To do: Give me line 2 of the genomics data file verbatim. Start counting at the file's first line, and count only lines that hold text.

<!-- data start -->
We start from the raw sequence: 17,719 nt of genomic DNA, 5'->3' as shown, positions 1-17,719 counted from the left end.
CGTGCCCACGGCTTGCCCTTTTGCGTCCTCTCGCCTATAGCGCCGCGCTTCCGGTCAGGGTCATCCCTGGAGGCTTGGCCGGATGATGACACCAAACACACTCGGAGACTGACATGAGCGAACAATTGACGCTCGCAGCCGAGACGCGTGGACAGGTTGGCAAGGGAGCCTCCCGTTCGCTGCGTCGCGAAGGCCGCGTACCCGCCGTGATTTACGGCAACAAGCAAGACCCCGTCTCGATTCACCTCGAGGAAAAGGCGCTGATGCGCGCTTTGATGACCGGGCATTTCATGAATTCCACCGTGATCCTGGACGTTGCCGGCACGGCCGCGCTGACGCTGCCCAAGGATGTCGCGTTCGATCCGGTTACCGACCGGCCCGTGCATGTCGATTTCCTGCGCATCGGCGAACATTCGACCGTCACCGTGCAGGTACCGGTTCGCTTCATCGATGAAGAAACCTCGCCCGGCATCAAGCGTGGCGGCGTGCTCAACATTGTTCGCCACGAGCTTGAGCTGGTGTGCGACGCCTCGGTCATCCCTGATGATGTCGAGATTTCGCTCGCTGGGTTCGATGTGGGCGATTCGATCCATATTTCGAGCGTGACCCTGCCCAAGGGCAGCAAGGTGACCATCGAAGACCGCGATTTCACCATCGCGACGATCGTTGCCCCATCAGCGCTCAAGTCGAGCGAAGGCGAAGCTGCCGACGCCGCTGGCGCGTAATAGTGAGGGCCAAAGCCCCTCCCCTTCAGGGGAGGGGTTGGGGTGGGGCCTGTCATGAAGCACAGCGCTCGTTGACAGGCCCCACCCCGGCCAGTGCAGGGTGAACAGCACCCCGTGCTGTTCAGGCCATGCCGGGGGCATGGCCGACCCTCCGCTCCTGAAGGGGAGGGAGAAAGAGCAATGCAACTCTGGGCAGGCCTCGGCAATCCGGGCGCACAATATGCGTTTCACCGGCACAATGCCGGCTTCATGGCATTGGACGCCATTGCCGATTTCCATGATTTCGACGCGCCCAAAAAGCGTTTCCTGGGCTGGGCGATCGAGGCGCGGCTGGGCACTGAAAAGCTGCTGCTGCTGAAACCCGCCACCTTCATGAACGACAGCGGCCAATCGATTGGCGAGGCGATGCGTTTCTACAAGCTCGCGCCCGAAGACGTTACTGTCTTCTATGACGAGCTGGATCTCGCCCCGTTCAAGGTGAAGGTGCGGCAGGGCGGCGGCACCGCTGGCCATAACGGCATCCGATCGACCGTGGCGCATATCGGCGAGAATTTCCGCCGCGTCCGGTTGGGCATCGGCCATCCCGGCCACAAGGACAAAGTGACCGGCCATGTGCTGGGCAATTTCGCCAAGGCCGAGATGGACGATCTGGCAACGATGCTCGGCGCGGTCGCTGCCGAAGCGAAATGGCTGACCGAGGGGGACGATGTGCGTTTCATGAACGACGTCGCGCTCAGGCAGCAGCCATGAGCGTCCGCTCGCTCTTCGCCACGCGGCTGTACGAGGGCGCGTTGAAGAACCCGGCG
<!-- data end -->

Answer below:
CGTGCCCACGGCTTGCCCTTTTGCGTCCTCTCGCCTATAGCGCCGCGCTTCCGGTCAGGGTCATCCCTGGAGGCTTGGCCGGATGATGACACCAAACACACTCGGAGACTGACATGAGCGAACAATTGACGCTCGCAGCCGAGACGCGTGGACAGGTTGGCAAGGGAGCCTCCCGTTCGCTGCGTCGCGAAGGCCGCGTACCCGCCGTGATTTACGGCAACAAGCAAGACCCCGTCTCGATTCACCTCGAGGAAAAGGCGCTGATGCGCGCTTTGATGACCGGGCATTTCATGAATTCCACCGTGATCCTGGACGTTGCCGGCACGGCCGCGCTGACGCTGCCCAAGGATGTCGCGTTCGATCCGGTTACCGACCGGCCCGTGCATGTCGATTTCCTGCGCATCGGCGAACATTCGACCGTCACCGTGCAGGTACCGGTTCGCTTCATCGATGAAGAAACCTCGCCCGGCATCAAGCGTGGCGGCGTGCTCAACATTGTTCGCCACGAGCTTGAGCTGGTGTGCGACGCCTCGGTCATCCCTGATGATGTCGAGATTTCGCTCGCTGGGTTCGATGTGGGCGATTCGATCCATATTTCGAGCGTGACCCTGCCCAAGGGCAGCAAGGTGACCATCGAAGACCGCGATTTCACCATCGCGACGATCGTTGCCCCATCAGCGCTCAAGTCGAGCGAAGGCGAAGCTGCCGACGCCGCTGGCGCGTAATAGTGAGGGCCAAAGCCCCTCCCCTTCAGGGGAGGGGTTGGGGTGGGGCCTGTCATGAAGCACAGCGCTCGTTGACAGGCCCCACCCCGGCCAGTGCAGGGTGAACAGCACCCCGTGCTGTTCAGGCCATGCCGGGGGCATGGCCGACCCTCCGCTCCTGAAGGGGAGGGAGAAAGAGCAATGCAACTCTGGGCAGGCCTCGGCAATCCGGGCGCACAATATGCGTTTCACCGGCACAATGCCGGCTTCATGGCATTGGACGCCATTGCCGATTTCCATGATTTCGACGCGCCCAAAAAGCGTTTCCTGGGCTGGGCGATCGAGGCGCGGCTGGGCACTGAAAAGCTGCTGCTGCTGAAACCCGCCACCTTCATGAACGACAGCGGCCAATCGATTGGCGAGGCGATGCGTTTCTACAAGCTCGCGCCCGAAGACGTTACTGTCTTCTATGACGAGCTGGATCTCGCCCCGTTCAAGGTGAAGGTGCGGCAGGGCGGCGGCACCGCTGGCCATAACGGCATCCGATCGACCGTGGCGCATATCGGCGAGAATTTCCGCCGCGTCCGGTTGGGCATCGGCCATCCCGGCCACAAGGACAAAGTGACCGGCCATGTGCTGGGCAATTTCGCCAAGGCCGAGATGGACGATCTGGCAACGATGCTCGGCGCGGTCGCTGCCGAAGCGAAATGGCTGACCGAGGGGGACGATGTGCGTTTCATGAACGACGTCGCGCTCAGGCAGCAGCCATGAGCGTCCGCTCGCTCTTCGCCACGCGGCTGTACGAGGGCGCGTTGAAGAACCCGGCG